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Let's say I have a single file I want to encrypt with AES and I encrypt it twice (first encrypt the unencrypted file, then encrypt the encrypted file again). The first time I use password 'ABC', the second time I use 'DEF'. So in theory the attacker would have to decrypt it first by providing 'ABC' as password which would result in still encrypted garbage data - so they would provide 'DEF' and then they succeed. I wonder, though, if they may decrypt my file with only one password - perhaps there exists a password that is neither 'ABC' nor 'DEF' that successfully decrypts the file and they accidentally succeed with this password when bruteforcing.

In other words:

ABC -> DEF -> plain file

XYZ (exists or not?) -> plain file

Does the existence of 'XYZ' depends on the algorithm(s) used and will it always/never/sometimes exist?

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migrated from security.stackexchange.com Mar 27 '17 at 2:07

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There are two areas of concern here.

First,

Your password isn't the actual crypto key. The crypto key is probably derived from the password using a key derivation function. With a bad function, there is a risk that two different passwords could result in the same key. However, since the key is typically longer than the password, this risk is close to nil if the function is designed properly, because the output has more entropy than the input. KDFs are the opposite of hashes in this respect.

Second,

It could be possible for a single key to have the same effect as two keys applied in series. For example, if using a simple XOR algorithm, XOR'ing the contents with 64 and then with 128 would be the same as XORing it with 192.

Fortunately, AES does not use a simple XORing algorithm. It does use XOR, but only as one of several steps. Other steps swap bytes around or shift them up and down in a matrix. Thus there is no risk of a single key having the same effect as two keys applied in series due to the way the algorithm is designed.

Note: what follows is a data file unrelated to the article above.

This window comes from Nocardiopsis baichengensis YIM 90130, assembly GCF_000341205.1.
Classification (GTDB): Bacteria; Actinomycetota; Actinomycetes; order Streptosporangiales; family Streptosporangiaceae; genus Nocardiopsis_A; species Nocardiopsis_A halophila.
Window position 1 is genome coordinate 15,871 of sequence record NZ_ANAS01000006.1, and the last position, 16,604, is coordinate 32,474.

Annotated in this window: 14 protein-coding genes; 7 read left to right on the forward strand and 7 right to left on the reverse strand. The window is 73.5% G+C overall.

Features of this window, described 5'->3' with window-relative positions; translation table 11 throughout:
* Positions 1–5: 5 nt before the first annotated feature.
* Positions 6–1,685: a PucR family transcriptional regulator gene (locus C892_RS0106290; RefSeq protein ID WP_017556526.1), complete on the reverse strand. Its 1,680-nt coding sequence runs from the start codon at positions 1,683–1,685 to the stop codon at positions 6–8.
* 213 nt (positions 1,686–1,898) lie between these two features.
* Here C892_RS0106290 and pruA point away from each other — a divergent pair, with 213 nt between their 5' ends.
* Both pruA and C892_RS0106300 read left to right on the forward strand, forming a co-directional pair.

I suppose there may be a risk that by sheer coincidence a single crypto key could decrypt the whole mess in one go-- I don't know how you'd find it. There would be only one such key, and it would take millions of years to look for it.

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Theoretically speaking, there is a possibility that a specific hashing algorithm can hash two separate passwords that both result to the same hash, however the odds of such an event making much of a difference in a brute force attempt is minimal. In addition, if there are two separate file containers (one inside the other), a brute force attempt would stop after decryption the outside container. My recommendation for encryption would be AES-256 encryption with SHA-512 hashing as those are currently accepted as industry leading algorithms. Should you care to, veracrypt will give you an option nest encryptions such as Serpent-Twofish-AES which will in turn make decryption take more time.

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Possible collisions aside, Mathematically there may be a single solution for any particular round because of how each round is generated(sub-lookup, shift, mix, add round key) there would be no relationship of one round key to any previous round only forward once a single round key was stumbled upon. Statistically determining the key for each round would difficult and time-consuming approaching impossibility for the total number of rounds.

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